Perfecting Scones – The Milk Variable and Resting the Dough

L-R 50ml 75ml 100ml - Fridge

It’s been some time since my last post because I’ve been away on holidays in Italy, but I’m back now and ready to bake yet more scones! This time, the milk variable – how much? I also tested the option of putting the dough in the refrigerator overnight before baking, the idea for which came from Azelia (as does the basic recipe).

I kept to my standard recipe, which is Azelia’s, but then altered the milk in the batch. One had 50ml (which would proportionately be the same as her recipe), one had 75ml and one had 100ml. I was baking while dealing with children, so no photos of the mixes. The 50ml was quite firm while the 100ml was pretty sticky (and I think using sugar affects this too).

Milk variable results

I initially felt the 50ml we best, but in the end Mark and I both opted for 75ml. 50ml felt a little dry, 100ml was getting a bit away from being a scone and was a smidge ‘bouncy’ rather than buttery.

L-R 50ml No Fridge Fridge

L-R: 50ml No Fridge v 50ml Fridge

L-R 75ml No Fridge Fridge

L-R: 75ml No Fridge  v 75ml Fridge

L-R 100ml No Fridge Fridge

L-R: 100ml No Fridge v 100ml Fridge

You can see from the pictures that the higher liquid ones bulged out rather than puffed upwards, but they were still light and lovely, just not as melt-in-the-mouth as the less milky ones. But I’d prefer 75ml over 50ml as it just a smidge more soft and moist. That said, the difference was surprisingly small despite the big variation in quantity. 100ml was a bit tricky to handle.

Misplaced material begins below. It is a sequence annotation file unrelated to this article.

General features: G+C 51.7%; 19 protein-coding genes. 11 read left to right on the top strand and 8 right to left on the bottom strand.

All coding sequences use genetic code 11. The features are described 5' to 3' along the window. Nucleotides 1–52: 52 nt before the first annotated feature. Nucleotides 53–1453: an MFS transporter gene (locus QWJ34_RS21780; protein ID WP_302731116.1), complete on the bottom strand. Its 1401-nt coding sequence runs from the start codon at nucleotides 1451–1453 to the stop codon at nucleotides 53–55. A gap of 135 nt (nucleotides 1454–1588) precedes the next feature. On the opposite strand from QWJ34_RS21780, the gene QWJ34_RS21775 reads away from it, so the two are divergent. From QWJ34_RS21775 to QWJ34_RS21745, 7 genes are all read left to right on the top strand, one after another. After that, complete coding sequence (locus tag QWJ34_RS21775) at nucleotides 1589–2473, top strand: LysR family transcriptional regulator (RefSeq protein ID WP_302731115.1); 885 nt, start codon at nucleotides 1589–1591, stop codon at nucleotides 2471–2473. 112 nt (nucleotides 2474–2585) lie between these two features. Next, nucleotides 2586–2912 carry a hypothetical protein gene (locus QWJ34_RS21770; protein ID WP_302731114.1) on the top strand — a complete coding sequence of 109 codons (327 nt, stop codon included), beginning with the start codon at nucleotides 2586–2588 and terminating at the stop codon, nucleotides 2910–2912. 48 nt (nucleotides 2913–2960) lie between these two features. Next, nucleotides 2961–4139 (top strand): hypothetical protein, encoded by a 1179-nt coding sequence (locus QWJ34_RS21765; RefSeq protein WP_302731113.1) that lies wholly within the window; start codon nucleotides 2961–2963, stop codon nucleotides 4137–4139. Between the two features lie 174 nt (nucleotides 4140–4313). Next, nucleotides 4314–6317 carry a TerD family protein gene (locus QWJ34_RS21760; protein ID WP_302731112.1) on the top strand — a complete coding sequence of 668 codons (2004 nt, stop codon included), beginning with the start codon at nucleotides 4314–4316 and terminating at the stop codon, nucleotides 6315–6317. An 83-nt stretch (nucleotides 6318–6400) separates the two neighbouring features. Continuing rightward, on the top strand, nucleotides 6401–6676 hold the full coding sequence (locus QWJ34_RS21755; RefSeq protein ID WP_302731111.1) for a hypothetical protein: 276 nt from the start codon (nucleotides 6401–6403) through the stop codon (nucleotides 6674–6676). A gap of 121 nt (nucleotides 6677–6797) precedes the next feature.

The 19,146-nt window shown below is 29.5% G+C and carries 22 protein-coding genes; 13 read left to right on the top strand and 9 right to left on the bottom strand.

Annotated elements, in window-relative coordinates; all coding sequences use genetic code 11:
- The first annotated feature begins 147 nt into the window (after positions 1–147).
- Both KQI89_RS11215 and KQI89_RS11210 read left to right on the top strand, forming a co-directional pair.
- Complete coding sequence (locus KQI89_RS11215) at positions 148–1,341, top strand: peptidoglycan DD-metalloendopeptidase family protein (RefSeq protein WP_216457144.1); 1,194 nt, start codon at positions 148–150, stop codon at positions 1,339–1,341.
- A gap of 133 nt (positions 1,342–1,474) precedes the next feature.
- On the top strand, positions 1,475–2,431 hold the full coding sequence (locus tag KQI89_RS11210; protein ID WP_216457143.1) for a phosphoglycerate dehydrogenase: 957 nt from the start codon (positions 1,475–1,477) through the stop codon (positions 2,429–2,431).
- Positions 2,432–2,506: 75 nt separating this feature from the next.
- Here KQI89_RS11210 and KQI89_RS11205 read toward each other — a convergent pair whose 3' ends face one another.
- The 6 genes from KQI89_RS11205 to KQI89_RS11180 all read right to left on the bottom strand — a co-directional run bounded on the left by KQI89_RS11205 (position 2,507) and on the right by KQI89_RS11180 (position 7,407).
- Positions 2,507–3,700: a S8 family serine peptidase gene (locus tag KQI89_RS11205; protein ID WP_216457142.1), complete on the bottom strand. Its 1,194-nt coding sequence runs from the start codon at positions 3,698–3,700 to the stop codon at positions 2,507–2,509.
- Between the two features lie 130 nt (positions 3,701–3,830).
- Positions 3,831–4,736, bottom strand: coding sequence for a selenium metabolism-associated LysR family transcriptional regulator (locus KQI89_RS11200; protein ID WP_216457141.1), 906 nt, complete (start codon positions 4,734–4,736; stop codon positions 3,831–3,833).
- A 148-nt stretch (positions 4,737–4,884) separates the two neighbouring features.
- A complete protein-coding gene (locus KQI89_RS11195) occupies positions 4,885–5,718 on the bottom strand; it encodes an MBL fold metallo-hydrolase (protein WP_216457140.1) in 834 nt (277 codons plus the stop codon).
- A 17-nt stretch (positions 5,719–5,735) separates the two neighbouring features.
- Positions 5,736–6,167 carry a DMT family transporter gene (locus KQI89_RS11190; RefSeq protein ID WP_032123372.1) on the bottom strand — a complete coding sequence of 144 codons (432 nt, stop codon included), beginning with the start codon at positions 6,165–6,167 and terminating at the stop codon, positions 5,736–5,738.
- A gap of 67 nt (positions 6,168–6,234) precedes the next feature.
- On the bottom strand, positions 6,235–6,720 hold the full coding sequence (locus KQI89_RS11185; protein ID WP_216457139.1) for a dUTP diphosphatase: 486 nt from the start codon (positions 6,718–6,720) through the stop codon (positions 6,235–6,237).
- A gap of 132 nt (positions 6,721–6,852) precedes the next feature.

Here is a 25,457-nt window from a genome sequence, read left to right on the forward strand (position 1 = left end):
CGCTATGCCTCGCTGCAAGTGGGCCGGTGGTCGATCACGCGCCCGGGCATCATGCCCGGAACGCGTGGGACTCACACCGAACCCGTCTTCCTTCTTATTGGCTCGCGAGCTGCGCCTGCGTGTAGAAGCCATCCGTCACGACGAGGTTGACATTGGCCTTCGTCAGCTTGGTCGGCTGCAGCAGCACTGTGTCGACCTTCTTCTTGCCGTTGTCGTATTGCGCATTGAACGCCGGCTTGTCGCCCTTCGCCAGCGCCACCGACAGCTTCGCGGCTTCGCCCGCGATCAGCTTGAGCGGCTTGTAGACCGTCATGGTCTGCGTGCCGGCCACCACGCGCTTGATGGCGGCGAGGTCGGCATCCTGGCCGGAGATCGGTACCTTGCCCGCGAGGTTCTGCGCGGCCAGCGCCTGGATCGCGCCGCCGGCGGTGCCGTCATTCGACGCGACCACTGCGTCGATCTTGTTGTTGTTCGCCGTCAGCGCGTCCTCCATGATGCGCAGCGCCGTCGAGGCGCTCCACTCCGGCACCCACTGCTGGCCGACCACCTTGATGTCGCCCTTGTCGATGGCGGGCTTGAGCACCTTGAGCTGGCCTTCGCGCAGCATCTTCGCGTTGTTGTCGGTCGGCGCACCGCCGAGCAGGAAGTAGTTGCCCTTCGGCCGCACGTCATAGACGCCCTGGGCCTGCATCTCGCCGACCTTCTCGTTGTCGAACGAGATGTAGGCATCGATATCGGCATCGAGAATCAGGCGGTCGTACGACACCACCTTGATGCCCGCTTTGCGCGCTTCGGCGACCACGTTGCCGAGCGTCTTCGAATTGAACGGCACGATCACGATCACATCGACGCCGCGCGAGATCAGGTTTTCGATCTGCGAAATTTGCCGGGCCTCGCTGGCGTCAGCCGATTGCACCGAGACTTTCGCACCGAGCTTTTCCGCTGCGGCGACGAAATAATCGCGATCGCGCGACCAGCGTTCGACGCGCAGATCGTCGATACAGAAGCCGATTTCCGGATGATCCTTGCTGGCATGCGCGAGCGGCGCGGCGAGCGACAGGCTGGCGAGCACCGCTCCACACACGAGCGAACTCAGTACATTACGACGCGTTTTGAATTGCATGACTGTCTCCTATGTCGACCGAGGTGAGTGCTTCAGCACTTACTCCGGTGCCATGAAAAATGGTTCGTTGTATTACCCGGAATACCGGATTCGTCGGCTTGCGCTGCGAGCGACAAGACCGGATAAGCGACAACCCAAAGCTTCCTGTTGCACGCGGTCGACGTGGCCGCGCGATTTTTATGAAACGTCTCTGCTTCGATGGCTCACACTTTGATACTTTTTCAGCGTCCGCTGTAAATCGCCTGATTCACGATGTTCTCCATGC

I think mine needs more milk than Azelia’s because I used bread flour and she uses all-purpose flour. Bread flour can hold a bit more liquid and not be sticky (and vice versa needs a bit more liquid to make a soft dough).

Fridge variable results
L-R: 50ml 75ml 100ml - No fridge

Without resting in the fridge L-R: 50ml, 75ml, 100ml

With resting in the fridge L-R: 50ml 75ml 100ml

With resting in the fridge L-R: 50ml, 75ml, 100ml

You can see that the ones that were rested rose a bit more and they were a little lighter. It didn’t have a huge impact, but we could just tell the difference and preferred the ones that had been rested. Azelia points out that you don’t need to leave them overnight – she tested it and 2 hours is sufficient. I’d second that, particularly if your ingredients are already cool.

Conclusion

On balance, I’d rest the dough before cutting scones out. 2 hours or so would be good, but a bit more or a bit less would be fine.

I’ve revised the recipe (I’m not calling it mine, because it’s still really Azelia’s with a few tweaks) to:

  • 500g bread flour
  • 4.5 tsp baking powder
  • 95g sugar
  • 125g butter
  • 150ml milk
  • 2 eggs

A few more things to test and then on to the next project. I want to tweak the amount of sugar and see what happens. I also want to compare butter incorporation – whether to rub to complete breadcrumbs, or leave some big flakes. I’ll also end this project with a bunch on other tips I’ve gleaned from my own experience and from other blogs and recipes. I’m getting a bit sick of eating scones so it’s good that the end is in sight.